With the US shale gas boom in full effect, it is currently leaving no prisoners in its wake. Its global impact is starting to be felt in many other industries, causing more and more businesses and their supply chain managers to take notice. The United States relies on shale gas for approximately 44 percent of its natural gas production. Moreover, as energy companies continue to run cost analysis and logistics scenarios, it is becoming more evident that the some shale industry is creating a ripple effect that can be felt in all economic sectors.
High tech industries can benefit in a variety of ways from the shale gas industry. They can sign up to be a supplier or they can be a contributor to its development. Shale manufacturing technology is rapidly advancing, and energy producers are starting to recognize that their systems do not currently enable them to keep up with the demands of the industry.
Shale gas is a game changer no matter how you look at it. It is an abundant and low-cost energy source that is making it easier for businesses to modify their supply chain infrastructures and reduce their production costs. As onshoring opportunities in the manufacturing industry continue to increase, so will opportunities in the import and export sectors of the transportation industry.
Of course, one cannot forget to look at other sectors of the economy. For instance, the electronics manufacturing industry could see some revitalization since there is an increasing need for more sustainable technology. The electronics industry can also enjoy the benefits of lower production costs, thus shortening its supply chain.
As the transportation and logistics industries increase their dependence on shale gas, the lower the overall costs for shale gas export and import will go.
Other ways that the logistics and transportation sectors can benefit include:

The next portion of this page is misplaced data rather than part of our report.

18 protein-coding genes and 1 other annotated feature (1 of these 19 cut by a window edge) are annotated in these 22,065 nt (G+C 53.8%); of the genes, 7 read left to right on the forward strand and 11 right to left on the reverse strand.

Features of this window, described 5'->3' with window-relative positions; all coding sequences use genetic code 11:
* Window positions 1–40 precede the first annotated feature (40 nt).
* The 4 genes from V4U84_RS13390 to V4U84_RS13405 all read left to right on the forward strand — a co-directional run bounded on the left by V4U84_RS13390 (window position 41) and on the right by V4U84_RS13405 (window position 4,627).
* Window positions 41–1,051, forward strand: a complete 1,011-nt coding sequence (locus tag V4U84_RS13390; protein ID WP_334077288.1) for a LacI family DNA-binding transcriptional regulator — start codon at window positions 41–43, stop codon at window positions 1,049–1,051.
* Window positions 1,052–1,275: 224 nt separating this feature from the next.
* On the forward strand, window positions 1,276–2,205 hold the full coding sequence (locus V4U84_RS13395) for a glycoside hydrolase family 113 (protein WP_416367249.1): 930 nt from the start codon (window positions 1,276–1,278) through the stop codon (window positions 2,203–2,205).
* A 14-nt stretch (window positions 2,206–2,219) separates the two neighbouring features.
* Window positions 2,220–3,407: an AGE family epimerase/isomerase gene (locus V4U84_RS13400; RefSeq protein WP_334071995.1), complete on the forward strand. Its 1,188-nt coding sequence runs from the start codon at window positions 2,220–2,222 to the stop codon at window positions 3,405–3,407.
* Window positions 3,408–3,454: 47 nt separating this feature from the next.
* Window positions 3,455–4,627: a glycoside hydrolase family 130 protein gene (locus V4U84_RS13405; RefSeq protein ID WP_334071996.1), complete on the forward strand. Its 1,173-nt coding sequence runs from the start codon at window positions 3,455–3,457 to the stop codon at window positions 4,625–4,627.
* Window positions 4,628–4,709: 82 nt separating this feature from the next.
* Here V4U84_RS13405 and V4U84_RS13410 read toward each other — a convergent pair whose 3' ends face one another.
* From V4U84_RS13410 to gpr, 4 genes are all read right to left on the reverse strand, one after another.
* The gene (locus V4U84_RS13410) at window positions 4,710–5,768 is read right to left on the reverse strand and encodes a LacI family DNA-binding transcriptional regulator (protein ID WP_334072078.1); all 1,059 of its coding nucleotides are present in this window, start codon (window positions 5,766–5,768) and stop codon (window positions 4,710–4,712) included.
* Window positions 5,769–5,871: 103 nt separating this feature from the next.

- Increased operational efficiency
- Optimized value
- Real-time delivery coordination
- Evolution of current processes
- Collaborative initiatives across different sectors
- Increased demand and supply
These benefits can create a trickle-down effect that increases revenue and sustainability.
The Political Effect
With all of the obvious benefits that shale gas brings to the US, activist activity against fracking is starting to pick up more steam. With New York’s decision to ban fracking, came a blow that could very well start a domino effect in the rest of the world, not just in the United States. While New York’s decision appears to be a victory for fracking activists everywhere and could shape the face of future battles, its decision could also have a significant impact on some local economies, such as Pennsylvania and its Marcellus and Utica shale communities, since part of their formation exists in New York.
Although anti-hydraulic fracturing opponents have a steep climb ahead of them, they are drawing more global attention to the negative side of the industry. To them, the environmental consequences do not outweigh the advantages and new life that the U.S. energy boom has given to some of the nation’s hardest hit communities from the recent depression. While there is growing environmental concern, it does not seem to be enough to stop other shale driven communities from moving forward with shale development and investments.